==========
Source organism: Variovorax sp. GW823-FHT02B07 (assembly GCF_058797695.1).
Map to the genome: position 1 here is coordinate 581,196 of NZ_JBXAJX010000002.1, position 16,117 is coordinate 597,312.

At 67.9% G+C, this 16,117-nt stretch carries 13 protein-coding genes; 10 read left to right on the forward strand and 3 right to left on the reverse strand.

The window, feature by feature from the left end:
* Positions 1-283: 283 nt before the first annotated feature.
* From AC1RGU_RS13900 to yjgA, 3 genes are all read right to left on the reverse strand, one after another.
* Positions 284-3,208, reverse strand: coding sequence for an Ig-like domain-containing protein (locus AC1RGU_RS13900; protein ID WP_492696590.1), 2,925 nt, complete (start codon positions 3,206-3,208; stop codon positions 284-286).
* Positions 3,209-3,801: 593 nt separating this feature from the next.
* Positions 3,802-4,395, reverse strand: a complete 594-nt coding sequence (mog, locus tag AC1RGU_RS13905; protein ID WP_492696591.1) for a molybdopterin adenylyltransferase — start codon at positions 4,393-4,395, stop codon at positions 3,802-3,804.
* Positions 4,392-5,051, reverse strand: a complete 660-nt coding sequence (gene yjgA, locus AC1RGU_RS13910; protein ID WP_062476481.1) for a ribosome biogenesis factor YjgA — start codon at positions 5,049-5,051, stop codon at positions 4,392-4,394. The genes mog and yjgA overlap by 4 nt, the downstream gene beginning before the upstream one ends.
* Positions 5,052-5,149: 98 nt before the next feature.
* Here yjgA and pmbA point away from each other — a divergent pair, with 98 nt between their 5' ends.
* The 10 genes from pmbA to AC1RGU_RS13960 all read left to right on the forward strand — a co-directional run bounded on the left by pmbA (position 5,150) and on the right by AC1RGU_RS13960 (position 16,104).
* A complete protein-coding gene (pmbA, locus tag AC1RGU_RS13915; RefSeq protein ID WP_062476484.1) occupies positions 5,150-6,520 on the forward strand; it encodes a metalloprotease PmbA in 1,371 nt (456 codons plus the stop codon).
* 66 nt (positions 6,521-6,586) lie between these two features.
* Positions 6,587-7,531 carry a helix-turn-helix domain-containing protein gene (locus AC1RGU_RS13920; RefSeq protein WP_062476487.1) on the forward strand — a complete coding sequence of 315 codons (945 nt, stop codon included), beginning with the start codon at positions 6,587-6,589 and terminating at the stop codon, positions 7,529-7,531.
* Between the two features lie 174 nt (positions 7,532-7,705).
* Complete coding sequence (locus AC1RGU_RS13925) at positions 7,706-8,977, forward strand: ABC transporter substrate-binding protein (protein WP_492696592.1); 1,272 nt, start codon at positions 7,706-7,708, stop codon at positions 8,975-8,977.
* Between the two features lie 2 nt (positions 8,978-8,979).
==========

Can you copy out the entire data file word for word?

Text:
Source organism: Variovorax sp. GW823-FHT02B07 (assembly GCF_058797695.1).
Map to the genome: position 1 here is coordinate 581,196 of NZ_JBXAJX010000002.1, position 16,117 is coordinate 597,312.

At 67.9% G+C, this 16,117-nt stretch carries 13 protein-coding genes; 10 read left to right on the forward strand and 3 right to left on the reverse strand.

The window, feature by feature from the left end:
* Positions 1-283: 283 nt before the first annotated feature.
* From AC1RGU_RS13900 to yjgA, 3 genes are all read right to left on the reverse strand, one after another.
* Positions 284-3,208, reverse strand: coding sequence for an Ig-like domain-containing protein (locus AC1RGU_RS13900; protein ID WP_492696590.1), 2,925 nt, complete (start codon positions 3,206-3,208; stop codon positions 284-286).
* Positions 3,209-3,801: 593 nt separating this feature from the next.
* Positions 3,802-4,395, reverse strand: a complete 594-nt coding sequence (mog, locus tag AC1RGU_RS13905; protein ID WP_492696591.1) for a molybdopterin adenylyltransferase — start codon at positions 4,393-4,395, stop codon at positions 3,802-3,804.
* Positions 4,392-5,051, reverse strand: a complete 660-nt coding sequence (gene yjgA, locus AC1RGU_RS13910; protein ID WP_062476481.1) for a ribosome biogenesis factor YjgA — start codon at positions 5,049-5,051, stop codon at positions 4,392-4,394. The genes mog and yjgA overlap by 4 nt, the downstream gene beginning before the upstream one ends.
* Positions 5,052-5,149: 98 nt before the next feature.
* Here yjgA and pmbA point away from each other — a divergent pair, with 98 nt between their 5' ends.
* The 10 genes from pmbA to AC1RGU_RS13960 all read left to right on the forward strand — a co-directional run bounded on the left by pmbA (position 5,150) and on the right by AC1RGU_RS13960 (position 16,104).
* A complete protein-coding gene (pmbA, locus tag AC1RGU_RS13915; RefSeq protein ID WP_062476484.1) occupies positions 5,150-6,520 on the forward strand; it encodes a metalloprotease PmbA in 1,371 nt (456 codons plus the stop codon).
* 66 nt (positions 6,521-6,586) lie between these two features.
* Positions 6,587-7,531 carry a helix-turn-helix domain-containing protein gene (locus AC1RGU_RS13920; RefSeq protein WP_062476487.1) on the forward strand — a complete coding sequence of 315 codons (945 nt, stop codon included), beginning with the start codon at positions 6,587-6,589 and terminating at the stop codon, positions 7,529-7,531.
* Between the two features lie 174 nt (positions 7,532-7,705).
* Complete coding sequence (locus AC1RGU_RS13925) at positions 7,706-8,977, forward strand: ABC transporter substrate-binding protein (protein WP_492696592.1); 1,272 nt, start codon at positions 7,706-7,708, stop codon at positions 8,975-8,977.
* Between the two features lie 2 nt (positions 8,978-8,979).